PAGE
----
20040306, 21:14  #1 
Mar 2004
29 Posts 
Is 3 always a primitive root for mersenne primes?
Hello,
the subject sais it all. Is 3 always a primitive root for primes of the form 2^x1 for x>2? In other words: If 2^x1 is prime is then Ord 3 (mod 2^x1) always 2^x2 = 2(2^(x1)1)? I checked this up to 127, okay thats not a lot, but I guess that this is really right and I wonder if there is already a proof for that. kind regards Jürgen 
20050307, 04:15  #2 
Mar 2005
8_{10} Posts 
yes
Actually, it's that 'ord 3 (2^p1) divides 2^p2'. But there's an even better congruence:
3^(2^(p1)) = 3 (mod 2^p1). 
20050307, 06:28  #3  
"Nancy"
Aug 2002
Alexandria
2^{5}×7×11 Posts 
Quote:
Alex 

20050307, 10:04  #4 
Mar 2005
8_{10} Posts 
ehh...
Sorry, I meant it like this:
'yes, 2^p2 is always an order of 3 mod 2^p1 given the conditions you've described, and it just so happens that...' I got a little carried away, new to the forum and all... But... umm... doesn't that answer the original? 
20050307, 10:11  #5 
"Nancy"
Aug 2002
Alexandria
2^{5}·7·11 Posts 
The order of an element a is the smallest positive integer n so that a^n == 1. You showed that 2^p2 is a multiple of the order of 3 (which is what Lagrange's theorem states, the order of an element divides the order of the group), but not that 2^p2 is equal to the order of 3.
Alex 
20050307, 14:56  #6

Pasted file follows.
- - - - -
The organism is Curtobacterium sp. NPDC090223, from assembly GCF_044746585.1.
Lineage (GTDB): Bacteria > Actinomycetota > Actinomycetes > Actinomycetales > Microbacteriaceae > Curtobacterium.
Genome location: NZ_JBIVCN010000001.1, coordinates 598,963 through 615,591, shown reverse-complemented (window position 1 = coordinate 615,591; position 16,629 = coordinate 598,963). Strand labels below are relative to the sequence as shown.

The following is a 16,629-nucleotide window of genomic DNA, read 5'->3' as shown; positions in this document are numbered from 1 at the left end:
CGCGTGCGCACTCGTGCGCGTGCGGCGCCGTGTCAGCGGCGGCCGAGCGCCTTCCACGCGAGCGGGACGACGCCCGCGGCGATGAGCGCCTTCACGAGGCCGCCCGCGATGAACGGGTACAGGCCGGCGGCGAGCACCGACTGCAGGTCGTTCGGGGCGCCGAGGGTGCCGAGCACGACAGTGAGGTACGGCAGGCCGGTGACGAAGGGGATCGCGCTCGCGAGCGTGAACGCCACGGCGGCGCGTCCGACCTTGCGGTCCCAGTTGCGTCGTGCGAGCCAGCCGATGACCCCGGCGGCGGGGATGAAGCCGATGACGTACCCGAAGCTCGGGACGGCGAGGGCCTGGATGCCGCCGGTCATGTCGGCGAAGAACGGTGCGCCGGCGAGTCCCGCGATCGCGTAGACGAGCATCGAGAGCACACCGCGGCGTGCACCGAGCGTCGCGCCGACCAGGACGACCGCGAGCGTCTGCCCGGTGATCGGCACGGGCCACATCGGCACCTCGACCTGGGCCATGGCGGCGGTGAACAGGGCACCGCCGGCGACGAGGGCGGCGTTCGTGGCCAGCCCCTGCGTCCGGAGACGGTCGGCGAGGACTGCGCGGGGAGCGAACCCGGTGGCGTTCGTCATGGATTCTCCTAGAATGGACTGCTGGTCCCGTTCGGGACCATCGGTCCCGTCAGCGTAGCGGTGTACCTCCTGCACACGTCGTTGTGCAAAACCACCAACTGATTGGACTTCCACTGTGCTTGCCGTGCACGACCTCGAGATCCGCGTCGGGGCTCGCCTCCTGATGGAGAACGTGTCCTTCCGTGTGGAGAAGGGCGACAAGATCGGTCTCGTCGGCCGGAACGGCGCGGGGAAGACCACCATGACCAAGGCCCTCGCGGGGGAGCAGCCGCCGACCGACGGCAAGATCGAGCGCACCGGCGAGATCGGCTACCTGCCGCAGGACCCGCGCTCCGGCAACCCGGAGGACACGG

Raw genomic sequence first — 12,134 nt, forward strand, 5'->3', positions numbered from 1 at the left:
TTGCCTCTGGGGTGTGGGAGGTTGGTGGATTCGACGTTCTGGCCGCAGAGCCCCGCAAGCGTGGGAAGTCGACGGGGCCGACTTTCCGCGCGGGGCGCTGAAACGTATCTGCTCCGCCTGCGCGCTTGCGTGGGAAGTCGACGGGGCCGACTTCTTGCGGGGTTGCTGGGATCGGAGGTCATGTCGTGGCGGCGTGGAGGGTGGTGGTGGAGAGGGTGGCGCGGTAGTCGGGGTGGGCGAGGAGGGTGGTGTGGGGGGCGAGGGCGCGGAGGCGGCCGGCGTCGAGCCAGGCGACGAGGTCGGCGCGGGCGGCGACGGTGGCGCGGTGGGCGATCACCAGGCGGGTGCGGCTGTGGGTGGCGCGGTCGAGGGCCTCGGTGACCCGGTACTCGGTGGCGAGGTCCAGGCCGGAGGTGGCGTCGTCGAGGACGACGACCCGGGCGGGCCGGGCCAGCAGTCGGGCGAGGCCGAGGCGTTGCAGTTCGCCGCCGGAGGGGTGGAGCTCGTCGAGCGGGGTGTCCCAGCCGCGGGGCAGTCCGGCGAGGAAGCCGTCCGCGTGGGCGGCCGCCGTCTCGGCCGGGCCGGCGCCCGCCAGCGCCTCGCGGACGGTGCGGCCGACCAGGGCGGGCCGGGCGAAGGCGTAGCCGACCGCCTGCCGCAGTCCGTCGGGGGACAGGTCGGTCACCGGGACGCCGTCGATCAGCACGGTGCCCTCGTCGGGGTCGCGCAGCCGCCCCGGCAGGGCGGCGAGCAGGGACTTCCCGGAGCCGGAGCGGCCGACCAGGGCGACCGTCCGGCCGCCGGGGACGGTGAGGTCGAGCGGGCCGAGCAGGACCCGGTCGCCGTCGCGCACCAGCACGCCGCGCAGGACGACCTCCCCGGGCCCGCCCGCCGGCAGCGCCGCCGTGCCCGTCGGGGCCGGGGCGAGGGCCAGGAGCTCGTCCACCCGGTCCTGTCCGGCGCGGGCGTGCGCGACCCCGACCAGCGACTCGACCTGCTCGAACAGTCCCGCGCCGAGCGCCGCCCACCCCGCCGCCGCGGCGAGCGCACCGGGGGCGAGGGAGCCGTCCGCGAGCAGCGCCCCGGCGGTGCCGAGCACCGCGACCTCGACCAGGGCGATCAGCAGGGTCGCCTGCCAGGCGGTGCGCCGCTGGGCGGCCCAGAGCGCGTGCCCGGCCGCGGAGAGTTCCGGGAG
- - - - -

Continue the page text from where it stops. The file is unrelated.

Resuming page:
Nov 2003
7232_{10} Posts 
Quote:
A short search reveals that 3^910 = 1 mod (2^131). Thus, 3 is not primitive. What compels people to make such speculations without even a minimal attempt at some numerical verification? 

20050307, 19:46  #7  
Nov 2003
1110001000000_{2} Posts 
Quote:
Enuf said????? 

20050307, 22:23  #8 
"Kyle"
Feb 2005
Somewhere near M50..sshh!
2·3·149 Posts 
Please pardon me, I'm only a sophomore in an american high school. Could someone please explain to me what a primitive root is? (I know what square roots and cubic roots and 4th roots, etc etc are).

20050307, 23:13  #9 
"Phil"
Sep 2002
Tracktown, U.S.A.
2^{2}×3^{2}×31 Posts 
Suppose p is prime. Then the congruence classes 1, 2, 3, ..., p1 form a group under multiplication. (Example: p = 11, then 2*7 = 14 = 3 mod 11.) A primitive root is a congruence class that generates all the other congruence classes when you take its powers. So the consecutive powers of 2 mod 11 are: 2, 4, 8, 5, 10, 9, 7, 3, 6, and 1, so 2 is a primitive root mod 11. On the other hand, the powers of 3 mod 11 are: 3, 9, 3, 4, 1, 3, 9, 3, 4, 1, etc., so 3 is not a primitive root.

20050308, 03:51  #10  
Mar 2005
8_{16} Posts 
misuse of terms?
Quote:
I think I missed the point the original poster was aiming at. My apologies. 

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